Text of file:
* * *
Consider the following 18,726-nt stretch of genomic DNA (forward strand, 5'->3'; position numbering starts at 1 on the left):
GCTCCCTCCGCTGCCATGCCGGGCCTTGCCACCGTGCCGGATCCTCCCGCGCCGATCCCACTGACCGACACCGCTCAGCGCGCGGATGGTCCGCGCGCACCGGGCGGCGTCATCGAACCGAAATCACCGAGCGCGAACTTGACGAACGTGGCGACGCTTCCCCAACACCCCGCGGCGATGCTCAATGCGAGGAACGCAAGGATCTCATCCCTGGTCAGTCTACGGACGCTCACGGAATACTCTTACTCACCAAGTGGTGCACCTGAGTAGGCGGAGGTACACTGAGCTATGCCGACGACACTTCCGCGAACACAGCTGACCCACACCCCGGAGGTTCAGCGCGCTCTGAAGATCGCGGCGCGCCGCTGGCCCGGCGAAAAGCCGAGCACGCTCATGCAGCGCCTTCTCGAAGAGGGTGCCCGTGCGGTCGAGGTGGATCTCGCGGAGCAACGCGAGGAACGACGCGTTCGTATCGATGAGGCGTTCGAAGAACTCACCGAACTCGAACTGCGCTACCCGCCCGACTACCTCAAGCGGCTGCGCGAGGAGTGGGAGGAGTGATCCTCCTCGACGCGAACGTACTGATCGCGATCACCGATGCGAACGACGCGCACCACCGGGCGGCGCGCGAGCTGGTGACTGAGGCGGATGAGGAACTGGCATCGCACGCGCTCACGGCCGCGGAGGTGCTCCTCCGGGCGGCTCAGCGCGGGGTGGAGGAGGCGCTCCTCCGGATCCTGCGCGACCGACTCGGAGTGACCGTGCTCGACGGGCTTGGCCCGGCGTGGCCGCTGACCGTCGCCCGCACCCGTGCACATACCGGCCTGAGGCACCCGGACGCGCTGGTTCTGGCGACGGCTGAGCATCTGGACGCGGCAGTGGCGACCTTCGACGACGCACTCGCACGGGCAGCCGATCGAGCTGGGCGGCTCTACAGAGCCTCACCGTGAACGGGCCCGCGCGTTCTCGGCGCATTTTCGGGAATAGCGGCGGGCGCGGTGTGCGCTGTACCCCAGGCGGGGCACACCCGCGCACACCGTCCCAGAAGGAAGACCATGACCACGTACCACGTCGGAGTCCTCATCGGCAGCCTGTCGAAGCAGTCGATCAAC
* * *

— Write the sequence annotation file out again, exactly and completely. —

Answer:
Consider the following 18,726-nt stretch of genomic DNA (forward strand, 5'->3'; position numbering starts at 1 on the left):
GCTCCCTCCGCTGCCATGCCGGGCCTTGCCACCGTGCCGGATCCTCCCGCGCCGATCCCACTGACCGACACCGCTCAGCGCGCGGATGGTCCGCGCGCACCGGGCGGCGTCATCGAACCGAAATCACCGAGCGCGAACTTGACGAACGTGGCGACGCTTCCCCAACACCCCGCGGCGATGCTCAATGCGAGGAACGCAAGGATCTCATCCCTGGTCAGTCTACGGACGCTCACGGAATACTCTTACTCACCAAGTGGTGCACCTGAGTAGGCGGAGGTACACTGAGCTATGCCGACGACACTTCCGCGAACACAGCTGACCCACACCCCGGAGGTTCAGCGCGCTCTGAAGATCGCGGCGCGCCGCTGGCCCGGCGAAAAGCCGAGCACGCTCATGCAGCGCCTTCTCGAAGAGGGTGCCCGTGCGGTCGAGGTGGATCTCGCGGAGCAACGCGAGGAACGACGCGTTCGTATCGATGAGGCGTTCGAAGAACTCACCGAACTCGAACTGCGCTACCCGCCCGACTACCTCAAGCGGCTGCGCGAGGAGTGGGAGGAGTGATCCTCCTCGACGCGAACGTACTGATCGCGATCACCGATGCGAACGACGCGCACCACCGGGCGGCGCGCGAGCTGGTGACTGAGGCGGATGAGGAACTGGCATCGCACGCGCTCACGGCCGCGGAGGTGCTCCTCCGGGCGGCTCAGCGCGGGGTGGAGGAGGCGCTCCTCCGGATCCTGCGCGACCGACTCGGAGTGACCGTGCTCGACGGGCTTGGCCCGGCGTGGCCGCTGACCGTCGCCCGCACCCGTGCACATACCGGCCTGAGGCACCCGGACGCGCTGGTTCTGGCGACGGCTGAGCATCTGGACGCGGCAGTGGCGACCTTCGACGACGCACTCGCACGGGCAGCCGATCGAGCTGGGCGGCTCTACAGAGCCTCACCGTGAACGGGCCCGCGCGTTCTCGGCGCATTTTCGGGAATAGCGGCGGGCGCGGTGTGCGCTGTACCCCAGGCGGGGCACACCCGCGCACACCGTCCCAGAAGGAAGACCATGACCACGTACCACGTCGGAGTCCTCATCGGCAGCCTGTCGAAGCAGTCGATCAAC